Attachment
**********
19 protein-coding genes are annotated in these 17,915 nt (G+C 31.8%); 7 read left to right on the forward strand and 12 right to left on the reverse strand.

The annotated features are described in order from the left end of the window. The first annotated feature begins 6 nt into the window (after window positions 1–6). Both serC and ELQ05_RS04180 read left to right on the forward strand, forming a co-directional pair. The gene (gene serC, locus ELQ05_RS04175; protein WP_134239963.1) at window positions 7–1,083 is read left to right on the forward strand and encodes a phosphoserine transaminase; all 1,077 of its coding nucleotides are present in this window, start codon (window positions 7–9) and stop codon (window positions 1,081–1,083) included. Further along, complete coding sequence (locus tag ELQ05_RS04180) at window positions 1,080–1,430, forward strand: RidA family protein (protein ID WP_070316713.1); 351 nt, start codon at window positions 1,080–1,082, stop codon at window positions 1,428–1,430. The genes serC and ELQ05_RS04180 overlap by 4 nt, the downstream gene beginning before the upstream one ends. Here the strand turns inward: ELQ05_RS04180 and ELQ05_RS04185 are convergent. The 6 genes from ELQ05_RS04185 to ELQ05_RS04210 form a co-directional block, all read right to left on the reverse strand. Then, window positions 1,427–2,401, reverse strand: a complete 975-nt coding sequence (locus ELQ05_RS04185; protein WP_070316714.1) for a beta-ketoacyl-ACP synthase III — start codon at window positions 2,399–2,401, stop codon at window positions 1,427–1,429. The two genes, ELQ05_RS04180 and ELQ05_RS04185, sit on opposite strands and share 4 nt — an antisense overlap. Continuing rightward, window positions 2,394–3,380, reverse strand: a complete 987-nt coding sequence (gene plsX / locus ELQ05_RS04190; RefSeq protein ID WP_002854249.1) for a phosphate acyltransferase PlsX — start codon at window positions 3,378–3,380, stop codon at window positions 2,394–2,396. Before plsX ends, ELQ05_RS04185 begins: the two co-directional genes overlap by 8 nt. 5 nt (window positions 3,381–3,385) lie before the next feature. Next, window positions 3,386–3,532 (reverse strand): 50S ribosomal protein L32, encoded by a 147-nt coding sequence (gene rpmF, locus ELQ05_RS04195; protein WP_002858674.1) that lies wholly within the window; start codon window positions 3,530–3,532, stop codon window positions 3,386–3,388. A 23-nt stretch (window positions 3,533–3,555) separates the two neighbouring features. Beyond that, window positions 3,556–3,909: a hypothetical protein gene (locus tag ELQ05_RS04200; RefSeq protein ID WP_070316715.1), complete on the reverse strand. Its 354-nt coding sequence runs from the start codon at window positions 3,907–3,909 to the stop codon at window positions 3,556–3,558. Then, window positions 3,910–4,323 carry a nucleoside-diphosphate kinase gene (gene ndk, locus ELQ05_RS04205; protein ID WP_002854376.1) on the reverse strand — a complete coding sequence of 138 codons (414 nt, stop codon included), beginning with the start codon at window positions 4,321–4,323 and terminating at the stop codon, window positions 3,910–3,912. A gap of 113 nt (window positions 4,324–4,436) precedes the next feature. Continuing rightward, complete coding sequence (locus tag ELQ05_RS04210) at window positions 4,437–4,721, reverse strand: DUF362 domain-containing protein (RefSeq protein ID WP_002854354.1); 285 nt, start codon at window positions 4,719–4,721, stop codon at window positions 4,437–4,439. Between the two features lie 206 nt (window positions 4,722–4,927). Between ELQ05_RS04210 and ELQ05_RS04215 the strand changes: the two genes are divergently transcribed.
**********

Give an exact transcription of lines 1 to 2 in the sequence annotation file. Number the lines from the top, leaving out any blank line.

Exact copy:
19 protein-coding genes are annotated in these 17,915 nt (G+C 31.8%); 7 read left to right on the forward strand and 12 right to left on the reverse strand.

The annotated features are described in order from the left end of the window. The first annotated feature begins 6 nt into the window (after window positions 1–6). Both serC and ELQ05_RS04180 read left to right on the forward strand, forming a co-directional pair. The gene (gene serC, locus ELQ05_RS04175; protein WP_134239963.1) at window positions 7–1,083 is read left to right on the forward strand and encodes a phosphoserine transaminase; all 1,077 of its coding nucleotides are present in this window, start codon (window positions 7–9) and stop codon (window positions 1,081–1,083) included. Further along, complete coding sequence (locus tag ELQ05_RS04180) at window positions 1,080–1,430, forward strand: RidA family protein (protein ID WP_070316713.1); 351 nt, start codon at window positions 1,080–1,082, stop codon at window positions 1,428–1,430. The genes serC and ELQ05_RS04180 overlap by 4 nt, the downstream gene beginning before the upstream one ends. Here the strand turns inward: ELQ05_RS04180 and ELQ05_RS04185 are convergent. The 6 genes from ELQ05_RS04185 to ELQ05_RS04210 form a co-directional block, all read right to left on the reverse strand. Then, window positions 1,427–2,401, reverse strand: a complete 975-nt coding sequence (locus ELQ05_RS04185; protein WP_070316714.1) for a beta-ketoacyl-ACP synthase III — start codon at window positions 2,399–2,401, stop codon at window positions 1,427–1,429. The two genes, ELQ05_RS04180 and ELQ05_RS04185, sit on opposite strands and share 4 nt — an antisense overlap. Continuing rightward, window positions 2,394–3,380, reverse strand: a complete 987-nt coding sequence (gene plsX / locus ELQ05_RS04190; RefSeq protein ID WP_002854249.1) for a phosphate acyltransferase PlsX — start codon at window positions 3,378–3,380, stop codon at window positions 2,394–2,396. Before plsX ends, ELQ05_RS04185 begins: the two co-directional genes overlap by 8 nt. 5 nt (window positions 3,381–3,385) lie before the next feature. Next, window positions 3,386–3,532 (reverse strand): 50S ribosomal protein L32, encoded by a 147-nt coding sequence (gene rpmF, locus ELQ05_RS04195; protein WP_002858674.1) that lies wholly within the window; start codon window positions 3,530–3,532, stop codon window positions 3,386–3,388. A 23-nt stretch (window positions 3,533–3,555) separates the two neighbouring features. Beyond that, window positions 3,556–3,909: a hypothetical protein gene (locus tag ELQ05_RS04200; RefSeq protein ID WP_070316715.1), complete on the reverse strand. Its 354-nt coding sequence runs from the start codon at window positions 3,907–3,909 to the stop codon at window positions 3,556–3,558. Then, window positions 3,910–4,323 carry a nucleoside-diphosphate kinase gene (gene ndk, locus ELQ05_RS04205; protein ID WP_002854376.1) on the reverse strand — a complete coding sequence of 138 codons (414 nt, stop codon included), beginning with the start codon at window positions 4,321–4,323 and terminating at the stop codon, window positions 3,910–3,912. A gap of 113 nt (window positions 4,324–4,436) precedes the next feature. Continuing rightward, complete coding sequence (locus tag ELQ05_RS04210) at window positions 4,437–4,721, reverse strand: DUF362 domain-containing protein (RefSeq protein ID WP_002854354.1); 285 nt, start codon at window positions 4,719–4,721, stop codon at window positions 4,437–4,439. Between the two features lie 206 nt (window positions 4,722–4,927). Between ELQ05_RS04210 and ELQ05_RS04215 the strand changes: the two genes are divergently transcribed.